Did it happen to you to be agitated without knowing why? Although we do everything we can to alleviate the effects of stress, it is not something we can always control. Absorbing someone else stress is a process very similar to passive smoking. You do not need to smoke to be affected by the damaging effects of this vice – and the same thing happens with stress. Feeling stressed without reason? Here’s why!
When the people around you emanate anxiety, it’s like being in a plane with a smoker. With the difference that, in this case, the ingested poison is of emotional nature. But as soon as we become aware of second-hand stress – or contagious stress – it’s easy to identify it in all aspects of our lives.
How do we identify the contagious stress from the workplace?
We expect to have stress at work, especially when we have deadlines or important sales to be completed.
But have you noticed that you are becoming more and more anxious when you have work colleagues stressed by projects or situations where you are not involved in any way?
And how do you feel like you get sick of the growing tension of others even when your professional life is perfectly balanced?
This is contagious stress.
How to identify contagious stress from home?
For most of us, the home is our comfort and safety area. It is our oasis of calm in which we can relax, refuge, and recharge the batteries.
This paradise, however, can be troubled for the whole family when one of its members is under the influence of stress.
Did it happen to you to get home after a successful day and feel that your mood suddenly changes, because you feel like something is wrong?
Or sit at the table with your family and start feeling more agitated for reasons that you can not understand?
This is contagious stress, again.
How do we identify the contagious stress in the world?
Think about when you waiting in line at a supermarket and the line was moving very slowly.
Perhaps you were calm waiting in line, waiting patiently and dreaming with your eyes open, glad that you have time to wait and that you do not hurry to get anywhere.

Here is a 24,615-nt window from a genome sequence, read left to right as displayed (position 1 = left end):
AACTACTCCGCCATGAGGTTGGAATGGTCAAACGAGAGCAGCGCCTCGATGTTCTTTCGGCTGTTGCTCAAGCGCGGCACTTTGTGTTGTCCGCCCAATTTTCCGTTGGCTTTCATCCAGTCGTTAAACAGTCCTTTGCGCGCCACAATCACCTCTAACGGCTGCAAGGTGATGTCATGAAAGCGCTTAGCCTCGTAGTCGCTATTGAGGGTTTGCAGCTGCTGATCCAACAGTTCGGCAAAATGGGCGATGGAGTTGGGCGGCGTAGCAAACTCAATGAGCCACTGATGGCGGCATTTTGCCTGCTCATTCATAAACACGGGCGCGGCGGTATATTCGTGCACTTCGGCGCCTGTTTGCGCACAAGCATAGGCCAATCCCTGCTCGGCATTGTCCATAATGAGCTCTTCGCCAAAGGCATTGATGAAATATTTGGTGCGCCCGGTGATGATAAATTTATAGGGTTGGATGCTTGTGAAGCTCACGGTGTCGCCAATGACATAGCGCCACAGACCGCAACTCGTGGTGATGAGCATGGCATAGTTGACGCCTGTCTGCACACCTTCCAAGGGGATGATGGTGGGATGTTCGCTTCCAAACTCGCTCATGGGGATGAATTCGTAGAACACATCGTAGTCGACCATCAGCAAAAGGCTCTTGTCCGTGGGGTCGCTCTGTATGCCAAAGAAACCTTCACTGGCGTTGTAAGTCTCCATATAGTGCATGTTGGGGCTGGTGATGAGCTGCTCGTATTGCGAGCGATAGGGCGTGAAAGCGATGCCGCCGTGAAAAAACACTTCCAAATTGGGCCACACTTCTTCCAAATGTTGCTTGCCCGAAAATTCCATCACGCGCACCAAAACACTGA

Now imagine that the person behind you does not have the same patience as yourself and that he sighs frequently trying to manage his anger.
What feelings does that happening create in your body?
The more the man behind you in line gets anger and loses his patience, the harder is for you to be cool and more stress penetrates in your body, altering your state of calmness. Soon you’ll start to feel agitated and impatient, too.
It’s contagious stress, once again.
4 ways to combat contagious stress
- Detach yourself physically and/or emotionally.
When you are around a person who is stressing out, it is crucial to physically move away from that person.
Studies show that if you are in the vicinity of a person who has a high level of stress, the chances that the person’s stress to be transmitted to you are very high.
And when that person is a loved one or a close friend, an emotional distance is also needed.
It can be difficult, but it is an important protection against feelings that are triggered by contagious stress.
- Remember that stress is not related to you.
Sometimes, no matter how we good we control ourselves, we can not stop wondering if we have triggered the stress in any way.
When it comes to taking the stress from another person, it is important to understand that you are not the source of this stress (for example, it is not your fault that the line from the store goes slowly) and that it has nothing to do with you.
If you focus on this will help you increase your immunity against contagious stress. You can use the ‘mantra’ (affirmation) ‘It’s not about me! It’s not my fault!’.
- Try to involve the stressed person in a conversation.
This advice seems strange, but often the source of contagious stress does not realize it is emitting negative energies.
Initiating a conversation (about anything) diffuses the person’s stress and thus will also help you calm down, too.
It is important to remember that trying to help others to relax will not always have the desired success. If this happens, it takes into account that you can only control your own reactions and try to take into account the advice in point 2.
- Control your reaction to stress.
You can’t easily control the stress of the people around you.
What you can do, however, is to adapt your own reaction to stress.
Modifying how you physically and emotionally reactions to contagious stress is a powerful tool you can combat.
One way this can be done is visualization. When you feel the contagious stress, visualize yourself surrounded by a wall that is impenetrable to stress.
Another possible remedy is ‘killing the stress gently’ or smiling kindly to the stressed person as a form of defense.
Smile releases endorphins and is contagious, just like yawning.